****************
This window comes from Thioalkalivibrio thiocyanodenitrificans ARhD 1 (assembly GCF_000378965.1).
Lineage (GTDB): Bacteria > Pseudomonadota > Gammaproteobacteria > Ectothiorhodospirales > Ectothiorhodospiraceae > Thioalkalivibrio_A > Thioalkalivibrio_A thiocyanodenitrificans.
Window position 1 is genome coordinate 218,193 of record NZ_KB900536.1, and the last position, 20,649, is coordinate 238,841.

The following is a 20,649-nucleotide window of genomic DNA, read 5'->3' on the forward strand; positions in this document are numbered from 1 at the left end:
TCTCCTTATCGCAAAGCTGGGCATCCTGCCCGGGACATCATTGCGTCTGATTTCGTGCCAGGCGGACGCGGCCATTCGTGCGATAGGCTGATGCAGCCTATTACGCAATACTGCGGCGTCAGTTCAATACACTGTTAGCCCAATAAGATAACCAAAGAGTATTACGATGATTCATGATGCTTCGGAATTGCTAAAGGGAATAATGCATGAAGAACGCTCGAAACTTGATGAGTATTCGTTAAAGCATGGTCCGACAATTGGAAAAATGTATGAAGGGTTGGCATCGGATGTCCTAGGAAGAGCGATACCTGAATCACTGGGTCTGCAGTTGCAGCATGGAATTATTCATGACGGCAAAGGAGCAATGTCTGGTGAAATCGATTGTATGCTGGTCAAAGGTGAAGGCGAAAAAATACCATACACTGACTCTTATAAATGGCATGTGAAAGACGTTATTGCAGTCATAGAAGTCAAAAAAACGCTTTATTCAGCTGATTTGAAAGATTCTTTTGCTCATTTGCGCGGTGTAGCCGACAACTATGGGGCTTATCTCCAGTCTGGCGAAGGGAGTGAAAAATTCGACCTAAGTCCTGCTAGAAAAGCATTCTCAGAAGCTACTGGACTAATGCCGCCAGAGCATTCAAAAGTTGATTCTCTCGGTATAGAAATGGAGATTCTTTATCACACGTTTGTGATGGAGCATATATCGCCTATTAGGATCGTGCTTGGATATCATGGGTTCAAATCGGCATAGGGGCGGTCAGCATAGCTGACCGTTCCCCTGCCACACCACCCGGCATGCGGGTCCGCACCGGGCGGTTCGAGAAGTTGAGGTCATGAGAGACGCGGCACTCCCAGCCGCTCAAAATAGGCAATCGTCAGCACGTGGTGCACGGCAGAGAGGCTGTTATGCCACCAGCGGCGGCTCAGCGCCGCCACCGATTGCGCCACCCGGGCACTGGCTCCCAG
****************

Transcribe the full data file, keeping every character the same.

This window comes from Thioalkalivibrio thiocyanodenitrificans ARhD 1 (assembly GCF_000378965.1).
Lineage (GTDB): Bacteria > Pseudomonadota > Gammaproteobacteria > Ectothiorhodospirales > Ectothiorhodospiraceae > Thioalkalivibrio_A > Thioalkalivibrio_A thiocyanodenitrificans.
Window position 1 is genome coordinate 218,193 of record NZ_KB900536.1, and the last position, 20,649, is coordinate 238,841.

The following is a 20,649-nucleotide window of genomic DNA, read 5'->3' on the forward strand; positions in this document are numbered from 1 at the left end:
TCTCCTTATCGCAAAGCTGGGCATCCTGCCCGGGACATCATTGCGTCTGATTTCGTGCCAGGCGGACGCGGCCATTCGTGCGATAGGCTGATGCAGCCTATTACGCAATACTGCGGCGTCAGTTCAATACACTGTTAGCCCAATAAGATAACCAAAGAGTATTACGATGATTCATGATGCTTCGGAATTGCTAAAGGGAATAATGCATGAAGAACGCTCGAAACTTGATGAGTATTCGTTAAAGCATGGTCCGACAATTGGAAAAATGTATGAAGGGTTGGCATCGGATGTCCTAGGAAGAGCGATACCTGAATCACTGGGTCTGCAGTTGCAGCATGGAATTATTCATGACGGCAAAGGAGCAATGTCTGGTGAAATCGATTGTATGCTGGTCAAAGGTGAAGGCGAAAAAATACCATACACTGACTCTTATAAATGGCATGTGAAAGACGTTATTGCAGTCATAGAAGTCAAAAAAACGCTTTATTCAGCTGATTTGAAAGATTCTTTTGCTCATTTGCGCGGTGTAGCCGACAACTATGGGGCTTATCTCCAGTCTGGCGAAGGGAGTGAAAAATTCGACCTAAGTCCTGCTAGAAAAGCATTCTCAGAAGCTACTGGACTAATGCCGCCAGAGCATTCAAAAGTTGATTCTCTCGGTATAGAAATGGAGATTCTTTATCACACGTTTGTGATGGAGCATATATCGCCTATTAGGATCGTGCTTGGATATCATGGGTTCAAATCGGCATAGGGGCGGTCAGCATAGCTGACCGTTCCCCTGCCACACCACCCGGCATGCGGGTCCGCACCGGGCGGTTCGAGAAGTTGAGGTCATGAGAGACGCGGCACTCCCAGCCGCTCAAAATAGGCAATCGTCAGCACGTGGTGCACGGCAGAGAGGCTGTTATGCCACCAGCGGCGGCTCAGCGCCGCCACCGATTGCGCCACCCGGGCACTGGCTCCCAG